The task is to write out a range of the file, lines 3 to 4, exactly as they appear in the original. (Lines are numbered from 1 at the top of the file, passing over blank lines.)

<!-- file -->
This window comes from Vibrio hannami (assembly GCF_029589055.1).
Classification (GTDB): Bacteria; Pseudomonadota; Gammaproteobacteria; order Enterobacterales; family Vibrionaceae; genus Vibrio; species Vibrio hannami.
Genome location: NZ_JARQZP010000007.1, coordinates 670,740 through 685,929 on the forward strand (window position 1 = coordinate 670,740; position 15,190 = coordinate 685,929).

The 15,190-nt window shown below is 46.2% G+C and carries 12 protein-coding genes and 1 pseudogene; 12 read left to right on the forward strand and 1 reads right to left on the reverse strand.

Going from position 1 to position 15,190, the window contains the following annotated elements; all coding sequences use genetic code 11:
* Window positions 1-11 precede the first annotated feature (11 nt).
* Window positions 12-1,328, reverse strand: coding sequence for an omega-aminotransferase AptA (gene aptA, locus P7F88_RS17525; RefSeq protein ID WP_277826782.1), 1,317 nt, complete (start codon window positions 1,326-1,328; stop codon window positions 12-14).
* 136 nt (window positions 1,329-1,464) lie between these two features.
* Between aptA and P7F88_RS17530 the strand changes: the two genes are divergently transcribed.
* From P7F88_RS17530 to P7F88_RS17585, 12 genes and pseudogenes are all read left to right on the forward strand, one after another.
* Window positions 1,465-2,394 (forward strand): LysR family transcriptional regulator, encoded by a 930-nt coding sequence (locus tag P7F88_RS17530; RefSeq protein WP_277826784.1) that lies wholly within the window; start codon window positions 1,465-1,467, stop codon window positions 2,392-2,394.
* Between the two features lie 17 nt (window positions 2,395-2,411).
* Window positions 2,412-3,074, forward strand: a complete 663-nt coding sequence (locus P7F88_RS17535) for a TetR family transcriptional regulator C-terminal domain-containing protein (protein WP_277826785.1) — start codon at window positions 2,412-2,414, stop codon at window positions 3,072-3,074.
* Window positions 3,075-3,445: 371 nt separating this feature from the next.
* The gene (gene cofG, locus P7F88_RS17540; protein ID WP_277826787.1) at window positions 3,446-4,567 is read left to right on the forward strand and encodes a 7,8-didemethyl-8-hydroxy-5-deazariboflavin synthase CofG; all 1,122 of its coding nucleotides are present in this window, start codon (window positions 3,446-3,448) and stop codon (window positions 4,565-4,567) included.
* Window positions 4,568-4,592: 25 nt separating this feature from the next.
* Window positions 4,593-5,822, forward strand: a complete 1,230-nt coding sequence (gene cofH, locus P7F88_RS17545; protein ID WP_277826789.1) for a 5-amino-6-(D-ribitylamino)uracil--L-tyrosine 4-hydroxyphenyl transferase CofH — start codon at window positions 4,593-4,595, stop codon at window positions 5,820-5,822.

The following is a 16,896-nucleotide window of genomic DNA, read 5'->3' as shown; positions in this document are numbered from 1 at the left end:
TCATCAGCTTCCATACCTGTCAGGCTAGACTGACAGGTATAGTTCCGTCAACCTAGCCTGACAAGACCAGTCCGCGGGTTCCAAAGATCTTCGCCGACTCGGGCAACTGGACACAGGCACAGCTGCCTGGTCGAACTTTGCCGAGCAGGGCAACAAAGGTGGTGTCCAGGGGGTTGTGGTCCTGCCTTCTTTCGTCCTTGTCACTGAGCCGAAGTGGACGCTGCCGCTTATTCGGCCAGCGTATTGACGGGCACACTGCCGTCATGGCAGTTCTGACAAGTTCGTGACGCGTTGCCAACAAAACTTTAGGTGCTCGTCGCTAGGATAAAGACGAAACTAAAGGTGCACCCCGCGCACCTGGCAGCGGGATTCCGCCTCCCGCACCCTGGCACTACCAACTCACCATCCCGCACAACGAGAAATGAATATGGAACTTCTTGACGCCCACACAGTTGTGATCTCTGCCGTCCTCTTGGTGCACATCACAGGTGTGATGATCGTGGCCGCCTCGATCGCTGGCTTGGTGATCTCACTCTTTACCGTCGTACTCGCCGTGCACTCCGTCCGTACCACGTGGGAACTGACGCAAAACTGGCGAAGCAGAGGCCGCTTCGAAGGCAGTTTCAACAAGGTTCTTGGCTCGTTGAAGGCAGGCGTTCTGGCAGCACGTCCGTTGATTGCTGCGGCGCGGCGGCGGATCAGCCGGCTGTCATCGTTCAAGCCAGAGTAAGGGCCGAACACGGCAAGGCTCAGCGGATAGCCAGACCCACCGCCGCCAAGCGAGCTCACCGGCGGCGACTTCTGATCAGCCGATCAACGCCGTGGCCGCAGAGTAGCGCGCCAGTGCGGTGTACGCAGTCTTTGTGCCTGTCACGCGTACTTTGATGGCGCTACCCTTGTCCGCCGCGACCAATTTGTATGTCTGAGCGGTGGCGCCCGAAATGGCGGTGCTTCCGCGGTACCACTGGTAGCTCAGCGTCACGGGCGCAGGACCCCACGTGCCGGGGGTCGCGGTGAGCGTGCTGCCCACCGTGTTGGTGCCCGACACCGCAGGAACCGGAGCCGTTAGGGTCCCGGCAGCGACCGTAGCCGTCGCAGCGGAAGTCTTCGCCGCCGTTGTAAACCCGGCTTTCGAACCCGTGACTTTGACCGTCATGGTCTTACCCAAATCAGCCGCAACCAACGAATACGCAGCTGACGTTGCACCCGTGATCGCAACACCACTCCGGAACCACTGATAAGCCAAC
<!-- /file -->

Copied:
Genome location: NZ_JARQZP010000007.1, coordinates 670,740 through 685,929 on the forward strand (window position 1 = coordinate 670,740; position 15,190 = coordinate 685,929).

The 15,190-nt window shown below is 46.2% G+C and carries 12 protein-coding genes and 1 pseudogene; 12 read left to right on the forward strand and 1 reads right to left on the reverse strand.